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One of the biggest roadblocks to seeing a woman founder’s idea come to fruition is capital. Women brave several disadvantages in the venture capital industry, primarily as a result of the ecosystem skewed towards men due to the existence of men’s clubs. For Women In Tech, the challenge even extends the everyday workplace. The Elephant in the Valley survey of 200 women with a minimum of 10 years in tech found 67 percent reported they felt excluded from social or networking opportunities because of their gender, which render several work environments hostile to women.
However, women have found crowdsourcing to be a refreshing and promising avenue to expand their narratives and pitch their ideas beyond their immediate networks. Crowdsourcing has gained so much momentum that it is now considered a major platform to drive women empowerment in areas from preventing sexual harassment to advancing culture preservation projects.
Crowdsourcing has emerged as a positive platform for women. The National Women’s Business Council released a report -- Crowdfunding as a Capital Source for Women Entrepreneurs -- based on exclusive and original data from the two leading crowdsourcing platforms, Kickstarter and Kiva. The goal was to determine various predictors of success on crowdsourcing platforms for women business owners, and if those predictors of success were different than their male counterparts.
Social networks are not equally effective on both platforms.
A woman’s unique network can play a positive role opening doors to meeting unmet capital needs on either Kickstarter or Kiva, but there are differences. For Kiva, a woman’s social network was a heightened predictor of success but was a negligible factor for men. The study found a mere 0.2 percent increase in the chance of success for a 10 percent increase in the number of Facebook likes.
Within the Kickstarter platform, social networks have a very substantial impact regardless of sex. The study found that a 10 percent increase in the number of shares on Facebook will lead to a 7.8 percent increase of a chance of success. Additionally, the average campaign with a video was 12 percent more likely to succeed, and on average campaigns offering limited rewards are 3% more likely to succeed compared to campaigns not offering a reward. Having a strong start on promotional activities yielded higher success rates for women. Including a video pitch and rewards for lending also contributed to success.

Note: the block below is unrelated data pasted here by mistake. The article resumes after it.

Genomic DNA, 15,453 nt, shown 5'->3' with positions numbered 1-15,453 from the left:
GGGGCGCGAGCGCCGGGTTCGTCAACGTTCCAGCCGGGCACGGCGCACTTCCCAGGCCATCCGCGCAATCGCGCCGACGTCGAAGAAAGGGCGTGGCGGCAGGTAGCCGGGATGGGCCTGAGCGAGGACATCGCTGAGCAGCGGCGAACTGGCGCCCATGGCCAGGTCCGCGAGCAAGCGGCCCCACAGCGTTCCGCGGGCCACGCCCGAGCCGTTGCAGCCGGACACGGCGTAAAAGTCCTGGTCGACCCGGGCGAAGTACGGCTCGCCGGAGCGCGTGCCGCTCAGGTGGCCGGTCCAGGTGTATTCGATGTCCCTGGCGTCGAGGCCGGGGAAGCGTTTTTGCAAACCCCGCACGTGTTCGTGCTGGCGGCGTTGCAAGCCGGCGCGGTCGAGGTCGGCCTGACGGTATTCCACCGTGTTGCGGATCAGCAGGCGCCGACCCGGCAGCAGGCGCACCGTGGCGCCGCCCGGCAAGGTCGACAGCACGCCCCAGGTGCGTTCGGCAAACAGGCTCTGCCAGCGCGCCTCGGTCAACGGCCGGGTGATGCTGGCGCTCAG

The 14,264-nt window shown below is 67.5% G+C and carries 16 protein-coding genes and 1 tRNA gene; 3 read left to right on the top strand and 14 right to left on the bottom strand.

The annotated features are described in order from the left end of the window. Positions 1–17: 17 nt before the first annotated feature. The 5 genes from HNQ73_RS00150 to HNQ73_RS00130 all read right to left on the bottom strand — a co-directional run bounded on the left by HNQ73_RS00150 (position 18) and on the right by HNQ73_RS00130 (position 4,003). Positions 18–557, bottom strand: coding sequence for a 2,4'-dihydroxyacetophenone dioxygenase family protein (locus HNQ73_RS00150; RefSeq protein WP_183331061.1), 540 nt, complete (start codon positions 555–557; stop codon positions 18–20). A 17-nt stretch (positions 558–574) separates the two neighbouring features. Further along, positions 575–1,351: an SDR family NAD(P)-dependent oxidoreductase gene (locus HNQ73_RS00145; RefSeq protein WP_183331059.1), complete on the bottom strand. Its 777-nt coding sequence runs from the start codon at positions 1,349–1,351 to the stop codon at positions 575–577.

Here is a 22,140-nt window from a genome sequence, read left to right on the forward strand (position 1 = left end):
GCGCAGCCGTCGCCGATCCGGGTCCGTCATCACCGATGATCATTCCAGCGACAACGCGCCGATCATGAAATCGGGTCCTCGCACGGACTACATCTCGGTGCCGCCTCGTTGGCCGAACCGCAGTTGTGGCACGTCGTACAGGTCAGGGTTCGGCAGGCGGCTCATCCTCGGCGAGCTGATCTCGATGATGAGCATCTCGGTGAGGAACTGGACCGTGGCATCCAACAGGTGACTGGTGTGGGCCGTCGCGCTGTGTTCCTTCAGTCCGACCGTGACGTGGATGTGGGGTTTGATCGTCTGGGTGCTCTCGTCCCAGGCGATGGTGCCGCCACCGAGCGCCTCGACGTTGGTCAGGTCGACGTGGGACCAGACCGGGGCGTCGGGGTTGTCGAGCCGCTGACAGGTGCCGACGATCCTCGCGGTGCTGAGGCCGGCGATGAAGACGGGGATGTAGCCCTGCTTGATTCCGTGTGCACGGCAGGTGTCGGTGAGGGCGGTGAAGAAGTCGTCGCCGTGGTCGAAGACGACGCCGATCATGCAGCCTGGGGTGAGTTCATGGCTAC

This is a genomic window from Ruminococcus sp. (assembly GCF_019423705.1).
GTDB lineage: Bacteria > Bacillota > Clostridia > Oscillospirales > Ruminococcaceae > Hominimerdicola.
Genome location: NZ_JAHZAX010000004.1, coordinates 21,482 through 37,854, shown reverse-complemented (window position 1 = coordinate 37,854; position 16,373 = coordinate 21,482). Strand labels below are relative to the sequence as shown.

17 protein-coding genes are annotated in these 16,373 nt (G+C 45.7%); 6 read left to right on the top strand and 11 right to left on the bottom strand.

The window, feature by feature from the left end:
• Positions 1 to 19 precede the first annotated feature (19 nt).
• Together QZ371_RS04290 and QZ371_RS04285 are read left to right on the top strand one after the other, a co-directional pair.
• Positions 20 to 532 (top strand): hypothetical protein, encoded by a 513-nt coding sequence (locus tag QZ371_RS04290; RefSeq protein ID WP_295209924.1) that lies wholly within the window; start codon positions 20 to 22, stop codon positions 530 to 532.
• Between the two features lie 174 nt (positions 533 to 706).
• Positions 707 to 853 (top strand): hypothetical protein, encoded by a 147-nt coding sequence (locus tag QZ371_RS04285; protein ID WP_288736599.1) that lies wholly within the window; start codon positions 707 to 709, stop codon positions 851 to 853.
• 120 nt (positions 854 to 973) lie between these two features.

Given how women’s business networks limit their ability to access capital, social media networks can play a significant role.
Realistic goals are a big success factor.
Kickstarter is a reward-based, all-or-nothing(AON) platform, which means backers will receive a reward depending on the size and duration of their contribution. Startups and creative ideas thrive on this platform. However, the creator does not get to keep any money unless the target is met. Kiva’s platform is based on a peer-to-peer lending model but, since Kiva is a non-profit organization, lenders are reimbursed without interest. Kiva is also an all or nothing platform, but it has a significantly higher rate of success for established businesses.
“I want to emphasize that individuals must set realistic goals in these all-or-nothing platforms. These goals should coincide with your network. For example, if an individual has a small network, a goal above $6,000 may not be realistic. If they would like to pursue a goal above $6,000, it is critical that they build up their social network size prior to the launch of the campaign and continue to leverage those networks throughout,” said Dolores Rowen, Associate Director of Policy and Research at National Women's Business Council.
The average capital funding goal on Kickstarter is around $20,000. That is likely because of the higher capital requirements for startups and innovative ideas. The average capital funding goal on Kiva was $5,000, possibly because most funding requests are from established business.
But don't set your goal too low.
Both platforms saw lower funding goals from women than from men. On Kickstarter, the average funding target for women was $14,552 per campaign. Men had an average funding target of $20,282. This difference indicates risk-aversion by women entrepreneurs. This gender disparity in funding is even greater than if first appears when premiums -- the amount raised in excess of the goal -- is taken into account. On Kickstarter, the average premium raised by men was nearly twice as much as that raised by women (65 percent vs. 132 percent). That is a significant negative effect on capital needs given that women set lower targets to begin with.